Sunday, February 14, 2010


We're nipped in all the ways of winter, house bound, stir crazy or lethargic
depending on the wind or the snow. Sometimes at night it feels as
if death is circling around; it whistles like a scythe.My old ones are older than old.
They are stubborn, argumentative, deaf, dotty, redundant, and I love them.
The old dogs are as old as my old. Sometimes my old black Australian
shepherd can't make it up the stairs. I carry her up like grunting
luggage. She doesn't like that much.
My other dog is a white hunting dog, and sometimes he can't get up fast,
but he can run. Snow on the ground is his favorite time to hunt. Blends
in and can sneak up.
Dad usually calls him in at around ten, but sometimes he disappears.
This happened just last week. My sister found him buried in the leaf-pile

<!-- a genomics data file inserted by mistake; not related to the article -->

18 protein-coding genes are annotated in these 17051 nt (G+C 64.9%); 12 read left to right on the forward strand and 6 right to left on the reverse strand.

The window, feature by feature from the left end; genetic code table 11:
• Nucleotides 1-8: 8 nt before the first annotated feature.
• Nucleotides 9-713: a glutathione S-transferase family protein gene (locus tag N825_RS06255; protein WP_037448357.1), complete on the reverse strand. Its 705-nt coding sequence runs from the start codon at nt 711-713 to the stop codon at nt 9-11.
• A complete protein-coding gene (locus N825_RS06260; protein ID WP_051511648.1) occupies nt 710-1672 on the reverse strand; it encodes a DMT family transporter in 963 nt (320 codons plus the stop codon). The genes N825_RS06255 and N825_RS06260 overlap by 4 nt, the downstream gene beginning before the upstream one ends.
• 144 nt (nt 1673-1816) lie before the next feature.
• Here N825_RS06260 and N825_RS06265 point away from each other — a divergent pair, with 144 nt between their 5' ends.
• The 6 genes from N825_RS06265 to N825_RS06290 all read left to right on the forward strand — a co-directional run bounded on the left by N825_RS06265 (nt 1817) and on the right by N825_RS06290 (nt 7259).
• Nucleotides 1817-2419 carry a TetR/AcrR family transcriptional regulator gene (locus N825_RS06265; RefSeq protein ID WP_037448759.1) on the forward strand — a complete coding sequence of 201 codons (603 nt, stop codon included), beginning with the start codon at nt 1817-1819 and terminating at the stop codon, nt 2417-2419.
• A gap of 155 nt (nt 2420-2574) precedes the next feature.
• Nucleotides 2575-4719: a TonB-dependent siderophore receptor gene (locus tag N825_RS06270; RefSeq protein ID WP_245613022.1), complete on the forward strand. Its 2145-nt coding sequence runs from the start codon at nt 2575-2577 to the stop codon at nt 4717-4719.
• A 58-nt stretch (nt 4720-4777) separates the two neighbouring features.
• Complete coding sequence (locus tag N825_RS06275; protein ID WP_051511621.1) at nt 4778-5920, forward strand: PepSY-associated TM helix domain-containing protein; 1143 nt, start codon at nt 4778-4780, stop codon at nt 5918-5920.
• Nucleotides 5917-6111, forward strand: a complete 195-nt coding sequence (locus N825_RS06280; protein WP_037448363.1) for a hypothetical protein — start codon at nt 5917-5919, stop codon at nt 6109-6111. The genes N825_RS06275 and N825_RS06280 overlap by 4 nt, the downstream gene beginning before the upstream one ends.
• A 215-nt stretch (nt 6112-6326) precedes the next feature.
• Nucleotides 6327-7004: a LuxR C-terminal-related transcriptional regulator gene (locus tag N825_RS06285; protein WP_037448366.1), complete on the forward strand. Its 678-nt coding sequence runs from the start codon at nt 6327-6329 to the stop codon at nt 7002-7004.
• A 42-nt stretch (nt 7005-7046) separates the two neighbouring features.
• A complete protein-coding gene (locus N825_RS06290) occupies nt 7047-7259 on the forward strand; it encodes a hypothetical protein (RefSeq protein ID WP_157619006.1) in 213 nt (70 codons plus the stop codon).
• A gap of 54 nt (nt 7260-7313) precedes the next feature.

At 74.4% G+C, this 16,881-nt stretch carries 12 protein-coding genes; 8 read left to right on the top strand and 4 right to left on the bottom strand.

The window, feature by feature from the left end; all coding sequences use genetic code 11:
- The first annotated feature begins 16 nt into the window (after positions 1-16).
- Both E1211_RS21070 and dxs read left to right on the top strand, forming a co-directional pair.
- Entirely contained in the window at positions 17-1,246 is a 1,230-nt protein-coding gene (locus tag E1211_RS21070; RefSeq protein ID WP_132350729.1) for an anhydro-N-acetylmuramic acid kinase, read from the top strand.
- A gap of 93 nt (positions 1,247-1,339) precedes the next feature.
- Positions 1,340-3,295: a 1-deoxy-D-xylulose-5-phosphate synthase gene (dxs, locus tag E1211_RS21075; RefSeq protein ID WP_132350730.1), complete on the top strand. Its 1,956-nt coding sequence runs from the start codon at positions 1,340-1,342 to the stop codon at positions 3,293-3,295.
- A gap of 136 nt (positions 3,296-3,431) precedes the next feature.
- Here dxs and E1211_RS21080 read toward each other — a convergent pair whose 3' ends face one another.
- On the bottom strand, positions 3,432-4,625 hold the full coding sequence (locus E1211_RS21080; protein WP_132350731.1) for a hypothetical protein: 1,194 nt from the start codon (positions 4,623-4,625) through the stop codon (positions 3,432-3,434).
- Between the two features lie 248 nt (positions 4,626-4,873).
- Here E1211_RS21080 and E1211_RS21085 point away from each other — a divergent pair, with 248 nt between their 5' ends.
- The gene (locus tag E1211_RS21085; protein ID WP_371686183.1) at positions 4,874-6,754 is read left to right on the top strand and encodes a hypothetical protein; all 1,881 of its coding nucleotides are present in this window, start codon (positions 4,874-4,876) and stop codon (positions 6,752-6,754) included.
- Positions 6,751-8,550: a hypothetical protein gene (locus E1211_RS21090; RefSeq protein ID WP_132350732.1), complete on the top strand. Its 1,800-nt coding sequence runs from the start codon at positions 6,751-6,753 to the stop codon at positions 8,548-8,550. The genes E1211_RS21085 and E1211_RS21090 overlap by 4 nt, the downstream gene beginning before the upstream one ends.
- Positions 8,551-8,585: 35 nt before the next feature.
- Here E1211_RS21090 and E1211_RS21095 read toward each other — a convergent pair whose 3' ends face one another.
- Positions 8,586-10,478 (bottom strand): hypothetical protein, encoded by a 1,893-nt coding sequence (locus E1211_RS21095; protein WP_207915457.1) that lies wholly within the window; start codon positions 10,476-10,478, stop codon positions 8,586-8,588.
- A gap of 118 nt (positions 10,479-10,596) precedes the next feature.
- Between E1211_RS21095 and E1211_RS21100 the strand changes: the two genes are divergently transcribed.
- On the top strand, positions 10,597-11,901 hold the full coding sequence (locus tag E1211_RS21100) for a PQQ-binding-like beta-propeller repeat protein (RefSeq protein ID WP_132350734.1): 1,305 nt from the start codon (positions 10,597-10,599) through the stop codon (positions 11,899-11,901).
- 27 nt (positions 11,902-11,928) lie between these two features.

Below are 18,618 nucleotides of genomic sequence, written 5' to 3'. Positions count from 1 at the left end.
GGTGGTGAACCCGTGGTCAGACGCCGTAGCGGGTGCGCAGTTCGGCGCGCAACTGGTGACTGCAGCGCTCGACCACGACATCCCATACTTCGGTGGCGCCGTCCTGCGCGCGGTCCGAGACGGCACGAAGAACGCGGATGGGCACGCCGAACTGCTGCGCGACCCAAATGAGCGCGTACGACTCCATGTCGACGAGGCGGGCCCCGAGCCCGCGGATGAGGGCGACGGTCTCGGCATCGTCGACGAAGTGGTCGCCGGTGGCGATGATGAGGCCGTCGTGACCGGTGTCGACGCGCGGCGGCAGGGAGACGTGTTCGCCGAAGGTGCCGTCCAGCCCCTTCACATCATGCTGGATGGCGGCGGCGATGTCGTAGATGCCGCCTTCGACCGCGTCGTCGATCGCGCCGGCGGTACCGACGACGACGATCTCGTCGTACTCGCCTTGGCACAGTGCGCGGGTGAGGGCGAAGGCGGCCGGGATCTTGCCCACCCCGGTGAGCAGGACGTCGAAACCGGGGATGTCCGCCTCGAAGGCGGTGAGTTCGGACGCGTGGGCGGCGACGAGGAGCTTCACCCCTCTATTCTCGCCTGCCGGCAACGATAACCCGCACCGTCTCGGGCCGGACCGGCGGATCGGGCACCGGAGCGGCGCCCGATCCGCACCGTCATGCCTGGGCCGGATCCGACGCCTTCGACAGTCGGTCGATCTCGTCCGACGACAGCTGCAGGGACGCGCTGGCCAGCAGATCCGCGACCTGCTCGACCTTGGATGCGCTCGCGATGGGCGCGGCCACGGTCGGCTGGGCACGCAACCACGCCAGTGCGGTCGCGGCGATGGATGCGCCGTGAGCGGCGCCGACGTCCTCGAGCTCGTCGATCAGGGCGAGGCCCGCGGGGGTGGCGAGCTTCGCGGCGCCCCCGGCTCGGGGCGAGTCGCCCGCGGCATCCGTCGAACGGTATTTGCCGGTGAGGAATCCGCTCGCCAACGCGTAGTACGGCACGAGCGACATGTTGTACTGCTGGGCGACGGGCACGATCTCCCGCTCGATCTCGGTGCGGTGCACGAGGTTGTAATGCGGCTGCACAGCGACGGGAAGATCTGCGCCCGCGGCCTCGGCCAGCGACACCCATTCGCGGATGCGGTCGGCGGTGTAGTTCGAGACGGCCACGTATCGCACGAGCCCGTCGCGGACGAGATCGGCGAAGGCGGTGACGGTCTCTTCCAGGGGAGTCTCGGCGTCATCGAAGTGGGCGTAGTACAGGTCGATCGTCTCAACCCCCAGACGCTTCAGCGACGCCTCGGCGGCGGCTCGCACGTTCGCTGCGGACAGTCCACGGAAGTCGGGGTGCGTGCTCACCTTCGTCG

in the morning, and concluded that he intended to crawl away and die.
Even shed a few conclusive tears as she
asked me to be sure to bring him in the next night.
But he was not to be found at nine, or ten, or midnight when the first
flurries began to fall. I called with the wind bounding back at me
from the backdrop of the woods.
Suddenly I heard the deer before I saw them, and up from the leaf
pile rose my old white dog in a flurry who had lain in ambush for them ,
then all were gone.
Better to chase deer at midnight than to sit inside chewing a bone.

1 comment:

  1. That last line really does sum up life, doesn't it? Your writing is intriguing Phillip.